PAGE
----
GREENSBORO, N.C.—Unfortunately for Duke, lightning could not strike twice Saturday.

The Blue Devils fell to Miami 6-5 in a 12-inning thriller to conclude their play in the ACC tournament Saturday at NewBridge Bank Park. Duke needed a win to secure its spot in Sunday's championship final where it would have been playing for its first berth to the NCAA Tournament in 53 years.

In Saturday's loss, Duke (33-25) was able to do what it has struggled to do all year and put together a balanced performance, as it got a three-run, seven inning outing from junior Trent Swart and the most well-timed home run of the year from freshman Cris Perez. But the duo's heroics were not enough to secure a victory in the marathon contest.

"We felt we had a really good chance coming into this game, with Swart on the mounds and how we’ve been hitting lately," senior pitcher Robert Huber said. "It came down to one swing of the at bat that changed the pace of the game. Give it to Miami on that. But I did feel like we played well throughout the entire game. Just happened that Miami came out on top."

Swart struggled in the opening frame, as two early hits and a balk plated the first run of the game for the Hurricanes. Miami freshman Willie Abreu followed the balk with a line drive to right-center field, one that was nearly caught, as it nicked the glove of center fielder Mark Lumpa before falling and bringing across another run for the Hurricanes (41-17) to give them a 2-0 lead.

Sophomore Trent Swart held Miami to three runs in seven innings of work in Saturday's ACC tournament loss.
Jesús Hidalgo / Chronicle File Photo

Duke would not stay silent for long, as the Blue Devils loaded the bases in the bottom of the second inning with no outs. But after a David Perkins strikeout and Kenny Koplove popout, Duke was in danger of leaving three runners stranded with nothing to show for it. However, senior Mark Lumpa would not go down without a fight, as the senior drew a full count, sat on the final pitch and walked the Blue Devils' first run of the afternoon across the plate to cut the deficit in half.

Things were silent from that point on until the final two innings. Miami threatened to break the game wide open in the eighth—just as Clemson did in the ninth inning of Wednesday's loss—but Huber held the Hurricanes in check after replacing Nick Hendrix on the mound. With runners on first and third and one out, Huber got Brandon Lopez to fly out to center, allowing Zac Collins to tag and score from third to push the Miami lead to 4-2.

Freshman Cris Perez hit his game-tying and first career homer off his high school pitcher and teammate Bryan Garcia, one of Miami's current closers.
Darbi Griffith / The Chronicle

Duke went down in order in the eighth and was down to its final three outs when Berezo led the ninth off with a single to initiate a pitching change for Miami as the Hurricanes brought in Bryan Garcia to close out the ninth inning. Then, with one out in the bottom of the ninth, the tying run at first and a loss meaning the possible end of their season, the Blue Devils turned to the unlikeliest of heroes. Pinch-hitting for Kenny Koplove, Perez hit his first career home run—off of his high school teammate Garcia, no less—to tie the ballgame at four and send it into extra innings.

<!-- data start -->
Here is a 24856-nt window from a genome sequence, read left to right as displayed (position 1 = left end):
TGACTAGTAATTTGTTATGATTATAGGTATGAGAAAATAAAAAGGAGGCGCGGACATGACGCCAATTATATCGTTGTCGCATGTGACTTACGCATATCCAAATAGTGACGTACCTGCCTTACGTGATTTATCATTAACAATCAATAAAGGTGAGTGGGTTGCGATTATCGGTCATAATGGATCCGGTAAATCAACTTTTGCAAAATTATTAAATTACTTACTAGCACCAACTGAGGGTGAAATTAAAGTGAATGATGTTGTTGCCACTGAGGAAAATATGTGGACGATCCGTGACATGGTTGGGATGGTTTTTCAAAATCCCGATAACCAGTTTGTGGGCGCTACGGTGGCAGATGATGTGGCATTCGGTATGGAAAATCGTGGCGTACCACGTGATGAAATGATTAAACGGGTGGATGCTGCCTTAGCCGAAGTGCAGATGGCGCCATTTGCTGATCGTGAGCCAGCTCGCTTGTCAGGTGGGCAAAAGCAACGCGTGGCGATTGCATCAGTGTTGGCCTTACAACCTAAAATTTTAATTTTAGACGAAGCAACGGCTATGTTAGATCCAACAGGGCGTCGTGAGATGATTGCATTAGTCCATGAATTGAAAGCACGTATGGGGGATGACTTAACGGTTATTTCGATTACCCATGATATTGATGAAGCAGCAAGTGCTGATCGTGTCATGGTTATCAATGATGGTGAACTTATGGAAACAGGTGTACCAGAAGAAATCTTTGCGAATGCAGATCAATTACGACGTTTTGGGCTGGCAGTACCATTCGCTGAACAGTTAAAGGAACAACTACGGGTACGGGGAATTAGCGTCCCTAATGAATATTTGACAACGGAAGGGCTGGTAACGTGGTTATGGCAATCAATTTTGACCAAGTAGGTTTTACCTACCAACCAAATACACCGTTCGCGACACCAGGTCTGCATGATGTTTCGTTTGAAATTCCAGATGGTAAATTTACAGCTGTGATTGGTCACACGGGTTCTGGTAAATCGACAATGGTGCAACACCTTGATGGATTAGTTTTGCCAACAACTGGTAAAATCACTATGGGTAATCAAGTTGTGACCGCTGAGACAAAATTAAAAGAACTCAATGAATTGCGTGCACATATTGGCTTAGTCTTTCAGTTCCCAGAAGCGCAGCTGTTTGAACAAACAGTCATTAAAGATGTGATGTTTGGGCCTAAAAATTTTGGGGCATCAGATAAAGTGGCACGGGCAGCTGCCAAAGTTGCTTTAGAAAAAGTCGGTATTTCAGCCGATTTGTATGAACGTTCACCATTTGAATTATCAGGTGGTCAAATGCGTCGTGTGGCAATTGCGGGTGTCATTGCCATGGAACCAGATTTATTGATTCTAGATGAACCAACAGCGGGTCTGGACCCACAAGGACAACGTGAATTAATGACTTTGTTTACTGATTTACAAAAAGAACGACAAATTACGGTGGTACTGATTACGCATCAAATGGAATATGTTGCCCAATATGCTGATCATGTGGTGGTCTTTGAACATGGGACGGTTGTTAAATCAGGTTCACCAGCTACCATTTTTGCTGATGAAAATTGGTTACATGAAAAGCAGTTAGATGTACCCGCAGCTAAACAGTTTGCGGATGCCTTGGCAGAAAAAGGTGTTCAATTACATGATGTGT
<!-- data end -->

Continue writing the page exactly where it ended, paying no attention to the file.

"[I] kept it in mind that it could be a possibility, especially if he was a closer, that I would come up in a situation where the game could be on the line," Perez said. "Also with my role on this team...I’ve come up in pressure situations at the end of the game. Similar way today. He happened to be in the game when I got the call. Got a good pitch and put a good play on it.

The Hurricanes broke the silence in the 12th after a quiet first two innings of extra play, as Jacob Heyward—who entered the day with a .143 batting average—would register his third hit of the day in the form of a double to left-center to bring up leadoff hitter Dale Carey. Carey advanced Heyward to third via a sacrifice bunt, which would open the gate for Heyward to score from third when a wild pitch got away from Rosenfeld. One batter later, Collins— the ACC Freshman of the Year—would cushion the Hurricane lead with a solo shot to right field, giving Miami a 6-4 lead.

The Blue Devils were once again down by two with three outs remaining.

After a strikeout and fly out, senior Jordan Betts and Marconcini got on base to give Duke runners on first and second with two outs. Down to his final strike, Rosenfeld hit a high-bouncing grounder up the middle, which slipped by shortstop Brandon Lopez, allowing Betts to score and and pushed the tying run to third. That was as close as the Blue Devils would get, as Berezo would go down looking to end the game.

But Duke is hopeful that the loss is not the end its season. With NCAA tournament selections coming out Monday, the Blue Devils will now have to wait and see if their season will extend into the national tournament for the first time since 1961.

"Obviously we’ve been talked about being on the “bubble” for a while now," Pollard said. "We came down here and played tough. I think we have showed that we can play with anybody in the country. The decision is out of our hands. I do know this. If we do get in, we’re a team that nobody wants to play, because we pitch, we play defense, we play tough, we play for the last out."